For you did not receive a spirit of slavery to fall back into fear, but you have received a spirit of adoption to sonship. (Rom. 8:15). ⧾
Each year, on the Sunday following the Solemnity of Pentecost we celebrate the Mystery of the Most Blessed Trinity, the central mystery of Christian faith and life. It is the Mystery of God Himself (The Catechism of the Catholic Church, #234). The Mystery of the Most Holy Trinity is an absolute mystery. It is a mystery of faith in the strict sense, one of the mysteries that are hidden in God, which can never be known unless they are revealed by God (The Catechism of the Catholic Church, #237). As the central Mystery of the Christian faith, this mystery reveals that the God whom we worship is neither absent from His people nor fully identifiable with them. The life of Our Lord on earth is a gradual revelation of this Mystery, culminating with the revelation of the Holy Spirit as a Divine Person on Pentecost. The logic of the sacred liturgy rightly places today’s Feast on the Sunday after Pentecost.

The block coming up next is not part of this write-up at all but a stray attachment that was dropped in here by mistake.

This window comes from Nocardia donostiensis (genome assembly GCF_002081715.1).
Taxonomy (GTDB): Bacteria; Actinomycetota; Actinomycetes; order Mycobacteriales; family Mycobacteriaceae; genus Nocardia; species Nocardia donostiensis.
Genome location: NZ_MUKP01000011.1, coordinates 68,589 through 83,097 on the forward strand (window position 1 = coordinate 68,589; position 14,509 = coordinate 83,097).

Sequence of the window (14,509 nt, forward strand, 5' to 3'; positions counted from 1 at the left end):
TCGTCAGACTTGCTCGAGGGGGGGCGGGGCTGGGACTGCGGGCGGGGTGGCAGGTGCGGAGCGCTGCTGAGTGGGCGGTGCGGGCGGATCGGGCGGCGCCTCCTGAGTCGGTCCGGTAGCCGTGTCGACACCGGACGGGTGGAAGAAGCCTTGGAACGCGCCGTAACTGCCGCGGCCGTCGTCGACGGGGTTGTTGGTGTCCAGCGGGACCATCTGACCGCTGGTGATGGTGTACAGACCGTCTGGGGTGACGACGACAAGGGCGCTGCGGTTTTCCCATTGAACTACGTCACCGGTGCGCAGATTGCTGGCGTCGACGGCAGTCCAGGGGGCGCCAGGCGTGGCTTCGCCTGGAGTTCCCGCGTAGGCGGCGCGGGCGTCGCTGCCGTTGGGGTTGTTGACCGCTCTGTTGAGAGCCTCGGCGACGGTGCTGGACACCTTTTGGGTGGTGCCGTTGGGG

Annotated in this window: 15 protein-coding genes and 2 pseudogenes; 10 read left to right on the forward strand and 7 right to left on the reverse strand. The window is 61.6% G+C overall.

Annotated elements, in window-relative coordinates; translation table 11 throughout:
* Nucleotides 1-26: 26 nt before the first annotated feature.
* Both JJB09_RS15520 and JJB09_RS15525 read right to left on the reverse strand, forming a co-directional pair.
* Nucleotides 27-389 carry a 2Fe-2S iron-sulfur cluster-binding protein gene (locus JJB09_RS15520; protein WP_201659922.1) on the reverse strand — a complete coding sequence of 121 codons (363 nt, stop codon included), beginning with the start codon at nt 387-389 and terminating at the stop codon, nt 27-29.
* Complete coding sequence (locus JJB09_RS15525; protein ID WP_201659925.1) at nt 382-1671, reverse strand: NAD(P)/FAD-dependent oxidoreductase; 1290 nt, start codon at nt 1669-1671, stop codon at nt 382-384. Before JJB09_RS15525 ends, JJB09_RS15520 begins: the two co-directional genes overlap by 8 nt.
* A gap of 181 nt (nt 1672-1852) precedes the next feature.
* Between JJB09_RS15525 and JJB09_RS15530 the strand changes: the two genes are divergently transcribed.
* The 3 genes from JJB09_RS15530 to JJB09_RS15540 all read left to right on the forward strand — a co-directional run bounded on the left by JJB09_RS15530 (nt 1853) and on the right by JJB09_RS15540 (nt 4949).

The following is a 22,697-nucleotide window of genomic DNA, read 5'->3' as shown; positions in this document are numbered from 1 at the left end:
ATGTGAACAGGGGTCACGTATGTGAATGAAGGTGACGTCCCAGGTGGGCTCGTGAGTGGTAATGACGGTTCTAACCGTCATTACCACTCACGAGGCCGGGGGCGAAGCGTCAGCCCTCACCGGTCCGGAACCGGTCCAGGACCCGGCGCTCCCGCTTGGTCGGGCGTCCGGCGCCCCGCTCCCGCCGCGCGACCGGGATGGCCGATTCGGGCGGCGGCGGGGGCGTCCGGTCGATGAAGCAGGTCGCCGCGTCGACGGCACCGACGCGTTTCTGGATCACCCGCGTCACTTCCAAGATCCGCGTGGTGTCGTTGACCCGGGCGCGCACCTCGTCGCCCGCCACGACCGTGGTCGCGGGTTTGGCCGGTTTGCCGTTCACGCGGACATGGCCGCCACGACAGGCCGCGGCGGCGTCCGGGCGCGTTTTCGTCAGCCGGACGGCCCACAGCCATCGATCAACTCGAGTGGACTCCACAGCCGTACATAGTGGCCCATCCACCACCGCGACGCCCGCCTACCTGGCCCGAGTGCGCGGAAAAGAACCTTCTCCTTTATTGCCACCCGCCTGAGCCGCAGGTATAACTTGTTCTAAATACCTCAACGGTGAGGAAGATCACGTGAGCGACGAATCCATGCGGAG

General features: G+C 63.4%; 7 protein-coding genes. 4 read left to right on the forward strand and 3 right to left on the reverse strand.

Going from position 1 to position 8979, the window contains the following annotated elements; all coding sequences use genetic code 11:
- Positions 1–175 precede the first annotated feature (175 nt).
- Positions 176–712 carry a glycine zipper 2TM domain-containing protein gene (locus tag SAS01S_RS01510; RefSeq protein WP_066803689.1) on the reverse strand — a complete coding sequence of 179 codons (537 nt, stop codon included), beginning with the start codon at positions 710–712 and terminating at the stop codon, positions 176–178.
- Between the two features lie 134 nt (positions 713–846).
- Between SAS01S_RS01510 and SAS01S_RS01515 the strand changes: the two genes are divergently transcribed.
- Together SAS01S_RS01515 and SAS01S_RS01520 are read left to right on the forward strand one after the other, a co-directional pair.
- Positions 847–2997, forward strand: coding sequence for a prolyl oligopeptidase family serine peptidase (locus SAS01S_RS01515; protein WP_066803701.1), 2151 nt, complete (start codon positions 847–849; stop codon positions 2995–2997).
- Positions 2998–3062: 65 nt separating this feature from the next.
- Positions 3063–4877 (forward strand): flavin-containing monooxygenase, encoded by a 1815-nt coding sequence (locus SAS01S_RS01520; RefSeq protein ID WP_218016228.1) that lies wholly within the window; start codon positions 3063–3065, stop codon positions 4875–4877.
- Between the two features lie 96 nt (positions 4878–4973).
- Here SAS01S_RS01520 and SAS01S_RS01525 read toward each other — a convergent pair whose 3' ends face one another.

The collect of our Mass expresses a living truth: that in professing the true faith, we may acknowledge the Trinity of eternal glory and adore [God’s] Unity, powerful in majesty (Collect, Feast of the Most Holy Trinity, The Roman Missal). This Mystery that God has revealed to us is more than a dogmatic, religious truth. The Mystery of the Most Blessed Trinity is the central mystery of Christian faith and life. We do not worship an abstract thought or theory, a force or ‘Supreme Being’, but a Trinity of Persons who dwells in us through grace. The complexity of this Mystery, at face value, speaks to its truth. St. Thomas Aquinas observed that the truth of the Christian faith exceeds not only human minds but also those of angels; we believe in them only because they are revealed by God (De Rationibus Fidei).